Deep Fakes: How Artificially Generated Images Give Themselves Away


All it takes is a simple text command: in no time at all, artificial intelligence can generate an image that looks like a real photo and is indistinguishable from it to human eyes. Fascinating though it is, it essentially casts doubt on the authenticity of every image.

For his PhD thesis at the Faculty of Computer Science at Ruhr University Bochum, Jonas Ricker has specialised in the technical recognition of fake images. He’s looking for ways to distinguish artificially generated pictures and videos from real ones. Rubin, the science magazine of Ruhr University Bochum, Germany, features an article on his project.

To Gaussian noise and back again

The so-called diffusion model for image generation is currently very popular due to the Stable Diffusion application: “The underlying principle may at first sound surprising,” says Ricker: “A real image is diffused step by step by successive addition of Gaussian noise – hence the name. A few hundred steps later, the image information is completely removed and the image is nothing but noise. The purpose of the model is now to reverse this process in order to reconstruct the original image – a tricky challenge.”

The key is not to predict the image directly, but to process it step by step, in the same way that the noise had been added. Armed with a sufficient amount of training data, the model can learn to make a noisy image a tiny bit less noisy. Through repeated application, completely new images can then be created from random noise.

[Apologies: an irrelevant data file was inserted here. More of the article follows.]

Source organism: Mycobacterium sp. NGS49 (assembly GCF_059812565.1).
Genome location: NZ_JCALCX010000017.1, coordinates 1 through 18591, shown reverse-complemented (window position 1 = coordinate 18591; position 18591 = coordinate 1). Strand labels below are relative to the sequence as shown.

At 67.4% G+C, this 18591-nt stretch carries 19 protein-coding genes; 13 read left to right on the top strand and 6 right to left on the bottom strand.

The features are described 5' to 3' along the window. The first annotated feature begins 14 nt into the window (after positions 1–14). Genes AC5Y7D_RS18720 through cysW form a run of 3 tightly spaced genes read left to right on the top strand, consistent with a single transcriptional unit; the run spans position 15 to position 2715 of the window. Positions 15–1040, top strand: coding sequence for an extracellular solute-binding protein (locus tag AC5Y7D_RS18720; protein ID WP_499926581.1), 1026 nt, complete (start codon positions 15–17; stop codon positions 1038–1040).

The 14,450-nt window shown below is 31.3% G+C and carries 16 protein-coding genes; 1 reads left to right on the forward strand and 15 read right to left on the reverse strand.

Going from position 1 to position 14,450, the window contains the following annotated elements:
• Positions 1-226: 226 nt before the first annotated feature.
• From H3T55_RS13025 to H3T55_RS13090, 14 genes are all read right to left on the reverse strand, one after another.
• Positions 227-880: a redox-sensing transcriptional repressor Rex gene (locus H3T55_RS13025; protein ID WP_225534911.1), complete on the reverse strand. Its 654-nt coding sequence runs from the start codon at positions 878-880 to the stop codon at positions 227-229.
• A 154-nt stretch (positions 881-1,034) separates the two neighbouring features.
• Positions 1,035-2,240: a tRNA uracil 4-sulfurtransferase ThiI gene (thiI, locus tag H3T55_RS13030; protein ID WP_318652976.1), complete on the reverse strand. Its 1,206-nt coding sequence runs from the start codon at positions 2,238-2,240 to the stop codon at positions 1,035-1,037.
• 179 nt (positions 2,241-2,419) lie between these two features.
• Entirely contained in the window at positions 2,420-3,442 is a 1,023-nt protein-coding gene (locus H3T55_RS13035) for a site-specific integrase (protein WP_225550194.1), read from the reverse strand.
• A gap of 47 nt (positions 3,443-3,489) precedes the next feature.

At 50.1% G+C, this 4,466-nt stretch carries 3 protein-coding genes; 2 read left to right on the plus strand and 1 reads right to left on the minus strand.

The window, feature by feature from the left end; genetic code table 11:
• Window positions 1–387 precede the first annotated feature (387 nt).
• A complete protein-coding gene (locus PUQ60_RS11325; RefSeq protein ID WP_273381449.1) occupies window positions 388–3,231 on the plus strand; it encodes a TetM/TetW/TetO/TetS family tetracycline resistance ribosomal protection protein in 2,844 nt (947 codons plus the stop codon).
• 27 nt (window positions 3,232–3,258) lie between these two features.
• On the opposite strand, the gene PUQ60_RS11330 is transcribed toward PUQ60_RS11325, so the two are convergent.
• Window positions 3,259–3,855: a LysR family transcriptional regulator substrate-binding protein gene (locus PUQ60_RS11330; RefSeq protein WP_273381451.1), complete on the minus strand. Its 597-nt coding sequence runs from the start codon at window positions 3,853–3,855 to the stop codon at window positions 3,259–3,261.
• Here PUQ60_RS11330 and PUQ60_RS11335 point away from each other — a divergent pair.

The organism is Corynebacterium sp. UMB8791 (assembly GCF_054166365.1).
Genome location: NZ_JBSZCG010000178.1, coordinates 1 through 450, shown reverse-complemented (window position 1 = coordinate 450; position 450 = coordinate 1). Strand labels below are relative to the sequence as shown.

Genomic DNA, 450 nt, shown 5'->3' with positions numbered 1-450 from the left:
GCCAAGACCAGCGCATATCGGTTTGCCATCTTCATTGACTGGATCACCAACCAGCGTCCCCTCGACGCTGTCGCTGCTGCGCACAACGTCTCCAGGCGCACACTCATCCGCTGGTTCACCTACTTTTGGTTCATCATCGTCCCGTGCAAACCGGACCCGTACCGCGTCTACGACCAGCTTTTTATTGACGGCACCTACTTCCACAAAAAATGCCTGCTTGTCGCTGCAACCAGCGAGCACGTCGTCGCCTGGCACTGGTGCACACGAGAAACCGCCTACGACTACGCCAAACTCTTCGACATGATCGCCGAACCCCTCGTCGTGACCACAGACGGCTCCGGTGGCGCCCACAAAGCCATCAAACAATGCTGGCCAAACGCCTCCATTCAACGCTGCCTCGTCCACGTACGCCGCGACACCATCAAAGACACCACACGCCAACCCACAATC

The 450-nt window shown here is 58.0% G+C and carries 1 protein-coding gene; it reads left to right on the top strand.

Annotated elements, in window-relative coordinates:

Exposing fake profiles on social media

“Already, the diffusion model delivers very good results in generating deceptively real images and it will continue to improve going forward,” believes Jonas Ricker.

This will make it even more difficult to distinguish real images from artificially generated ones. Ricker is currently testing various approaches for distinguishing images generated by the model from real photos. The distinction between real and fake images is important not only to expose fake news, for example such that are delivered in the form of videos, but also to expose fake profiles on social media. Such profiles are used on a massive scale to manipulate the public opinion on political issues, for example.

“This is exactly what the CASA Cluster of Excellence is about: exposing large-scale attackers such as governments or intelligence services that have the means to use deep fakes to disseminate propaganda,” concludes Jonas Ricker.

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